Ilford charity worker takes part in the BBC’s Further Back in Time for dinner

Rochelle, with food expert John Torode. Picture Duncan Stingemore, Wall to Wall.

Rochelle, with food expert John Torode. Picture Duncan Stingemore, Wall to Wall. - Credit: BBC/Wall to Wall/Duncan Stingemore

The Recorder’s very own heritage columnist, Rochelle Scholar, travelled back to the 1900s with her family for BBC programme Further Back in Time for Dinner.

Rochelle in a 1940s Kitchen. Picture Wall to Wall, Duncan Stingemore.

Rochelle in a 1940s Kitchen. Picture Wall to Wall, Duncan Stingemore. - Credit: BBC/Wall to Wall/Duncan Stingemore

Guided by presenters Giles Coren and social historian Polly Russell they discovered the incredible changes to Britain’s diet and what this revealed about society.

From the strict 1900s to the decadence of the late 20s and early 30s, the family lived through two world wars and a plethora of different food sources.

Rochelle, who works at Eastside Community Heritage, High Road, Ilford, said there was a distinct difference between the time periods.

“In the 1920s everything felt slightly mad, lots of men had been killed in the war, they drank and drank and danced and danced,” she said.


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“It was a frenzy of madness to compensate for all the tragedy.”

The family got their first taste of the racy reputation of the age by hosting a jazz party fuelled by a menu of 14 different cocktails.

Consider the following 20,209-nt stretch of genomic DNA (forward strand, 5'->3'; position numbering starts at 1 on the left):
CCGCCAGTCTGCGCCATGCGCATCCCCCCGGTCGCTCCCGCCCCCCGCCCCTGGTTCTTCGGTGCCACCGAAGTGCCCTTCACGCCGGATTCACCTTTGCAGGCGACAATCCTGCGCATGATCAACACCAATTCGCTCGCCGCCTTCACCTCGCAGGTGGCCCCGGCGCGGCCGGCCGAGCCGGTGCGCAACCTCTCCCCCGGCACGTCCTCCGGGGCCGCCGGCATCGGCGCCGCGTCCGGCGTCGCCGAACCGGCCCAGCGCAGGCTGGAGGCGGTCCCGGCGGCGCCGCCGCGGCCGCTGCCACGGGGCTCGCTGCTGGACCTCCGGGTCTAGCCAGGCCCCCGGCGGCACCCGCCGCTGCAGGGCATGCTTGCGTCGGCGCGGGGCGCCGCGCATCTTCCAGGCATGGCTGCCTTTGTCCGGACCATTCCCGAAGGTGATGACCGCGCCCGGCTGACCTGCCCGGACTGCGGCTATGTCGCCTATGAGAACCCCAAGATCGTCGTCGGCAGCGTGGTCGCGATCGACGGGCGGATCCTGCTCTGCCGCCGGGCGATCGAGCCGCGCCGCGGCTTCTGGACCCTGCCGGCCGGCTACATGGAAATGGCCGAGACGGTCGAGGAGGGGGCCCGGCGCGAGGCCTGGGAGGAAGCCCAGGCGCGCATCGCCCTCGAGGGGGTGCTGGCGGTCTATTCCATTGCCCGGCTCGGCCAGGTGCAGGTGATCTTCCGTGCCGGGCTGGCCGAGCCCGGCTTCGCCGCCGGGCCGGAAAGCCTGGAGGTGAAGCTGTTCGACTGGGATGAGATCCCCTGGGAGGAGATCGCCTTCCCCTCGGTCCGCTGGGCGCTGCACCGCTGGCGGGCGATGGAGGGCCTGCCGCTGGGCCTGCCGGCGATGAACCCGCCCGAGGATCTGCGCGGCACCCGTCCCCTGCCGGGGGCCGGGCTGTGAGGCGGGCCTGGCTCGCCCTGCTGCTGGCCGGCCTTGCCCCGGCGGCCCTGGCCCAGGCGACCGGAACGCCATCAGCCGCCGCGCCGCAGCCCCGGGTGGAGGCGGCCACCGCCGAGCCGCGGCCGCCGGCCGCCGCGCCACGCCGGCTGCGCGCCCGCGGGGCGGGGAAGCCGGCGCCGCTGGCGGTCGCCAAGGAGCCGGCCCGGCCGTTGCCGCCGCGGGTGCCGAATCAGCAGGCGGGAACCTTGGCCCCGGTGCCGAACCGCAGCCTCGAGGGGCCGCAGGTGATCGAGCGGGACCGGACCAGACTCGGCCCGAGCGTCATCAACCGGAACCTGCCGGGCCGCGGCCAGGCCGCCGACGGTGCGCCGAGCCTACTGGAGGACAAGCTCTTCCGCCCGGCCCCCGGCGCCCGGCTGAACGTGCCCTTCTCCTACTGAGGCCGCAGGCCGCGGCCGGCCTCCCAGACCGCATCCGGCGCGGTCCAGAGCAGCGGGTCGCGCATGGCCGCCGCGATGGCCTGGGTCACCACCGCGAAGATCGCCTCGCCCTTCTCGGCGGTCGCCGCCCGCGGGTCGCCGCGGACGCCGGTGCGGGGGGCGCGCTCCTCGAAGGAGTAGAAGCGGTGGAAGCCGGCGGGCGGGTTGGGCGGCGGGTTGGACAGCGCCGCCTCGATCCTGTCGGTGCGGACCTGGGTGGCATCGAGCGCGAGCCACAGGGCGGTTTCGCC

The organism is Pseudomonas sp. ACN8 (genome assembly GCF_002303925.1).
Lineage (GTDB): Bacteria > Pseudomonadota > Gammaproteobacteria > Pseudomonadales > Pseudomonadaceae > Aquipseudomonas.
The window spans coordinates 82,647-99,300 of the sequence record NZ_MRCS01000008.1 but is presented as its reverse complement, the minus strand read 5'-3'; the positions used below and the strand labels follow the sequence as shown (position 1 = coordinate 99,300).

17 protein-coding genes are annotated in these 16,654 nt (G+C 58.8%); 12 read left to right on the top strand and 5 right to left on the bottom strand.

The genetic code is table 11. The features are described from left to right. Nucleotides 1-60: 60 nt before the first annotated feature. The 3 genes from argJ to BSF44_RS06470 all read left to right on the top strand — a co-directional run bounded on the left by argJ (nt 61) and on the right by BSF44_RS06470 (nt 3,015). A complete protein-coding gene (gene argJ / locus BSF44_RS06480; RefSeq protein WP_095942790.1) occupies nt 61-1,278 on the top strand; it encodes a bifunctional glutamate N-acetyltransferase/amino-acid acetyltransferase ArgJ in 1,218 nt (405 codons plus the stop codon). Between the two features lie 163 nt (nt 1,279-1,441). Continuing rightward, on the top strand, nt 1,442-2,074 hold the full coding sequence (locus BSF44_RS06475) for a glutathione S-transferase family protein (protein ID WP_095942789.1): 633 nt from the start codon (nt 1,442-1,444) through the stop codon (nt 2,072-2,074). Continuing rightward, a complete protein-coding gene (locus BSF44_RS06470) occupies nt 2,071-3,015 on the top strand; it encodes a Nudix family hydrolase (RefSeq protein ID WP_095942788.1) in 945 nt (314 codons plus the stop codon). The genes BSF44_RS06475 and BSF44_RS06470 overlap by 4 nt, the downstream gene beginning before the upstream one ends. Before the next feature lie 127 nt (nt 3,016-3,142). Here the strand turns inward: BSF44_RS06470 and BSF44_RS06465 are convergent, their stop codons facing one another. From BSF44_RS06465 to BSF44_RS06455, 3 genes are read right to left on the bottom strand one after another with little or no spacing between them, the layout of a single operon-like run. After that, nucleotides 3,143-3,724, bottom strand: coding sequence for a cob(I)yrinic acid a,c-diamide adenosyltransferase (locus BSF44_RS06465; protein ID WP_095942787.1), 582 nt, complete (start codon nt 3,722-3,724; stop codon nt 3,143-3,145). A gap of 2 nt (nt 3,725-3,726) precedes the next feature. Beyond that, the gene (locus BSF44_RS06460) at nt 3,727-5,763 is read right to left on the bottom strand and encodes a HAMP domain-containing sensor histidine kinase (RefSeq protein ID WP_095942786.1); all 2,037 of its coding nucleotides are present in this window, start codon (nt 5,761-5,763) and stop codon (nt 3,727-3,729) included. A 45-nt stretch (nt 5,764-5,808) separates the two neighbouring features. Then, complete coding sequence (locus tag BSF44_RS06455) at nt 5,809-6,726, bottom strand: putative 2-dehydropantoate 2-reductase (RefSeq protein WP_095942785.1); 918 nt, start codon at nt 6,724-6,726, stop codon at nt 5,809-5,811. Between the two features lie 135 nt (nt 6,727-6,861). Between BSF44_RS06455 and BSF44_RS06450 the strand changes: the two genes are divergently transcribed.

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The decade had something new for everyone, with sweet treats, spicy food from Indian curry houses and Rochelle adapting to life as a modern housewife.

No longer a lady of leisure, there was a lot of work to do in the kitchen after her servant Debbie found new work in a shop.

“The changing role of women was a strong thread that stuck out for while filming. The war freed up women, and enabled them to go and do other things and leave the home.”

Rochelle enjoyed the 1930s and said if you were a middle class women you had the opportunity to lead a good lifestyle.

“There was a real revival and interest in organic food in England, you had access to good quality,” she added.

The programme also revealed evolving trends and Rochelle discovered that middle class women did not wear make-up.

Such activities were reserved for show girls and prostitutes.

“Post war women can wear as much makeup as they want, it is liberating,” she added.

But historian Rochelle revealed she would not want to live in any period other than the present.

“I wouldn’t go back to any other time. Women have a voice you have a choice of food now.

“This is the best time to be alive and there will be more progression for women as we go forward.”

Catch up on iPlayer and watch the new episode on BBC2 Tuesdays at 8pm.

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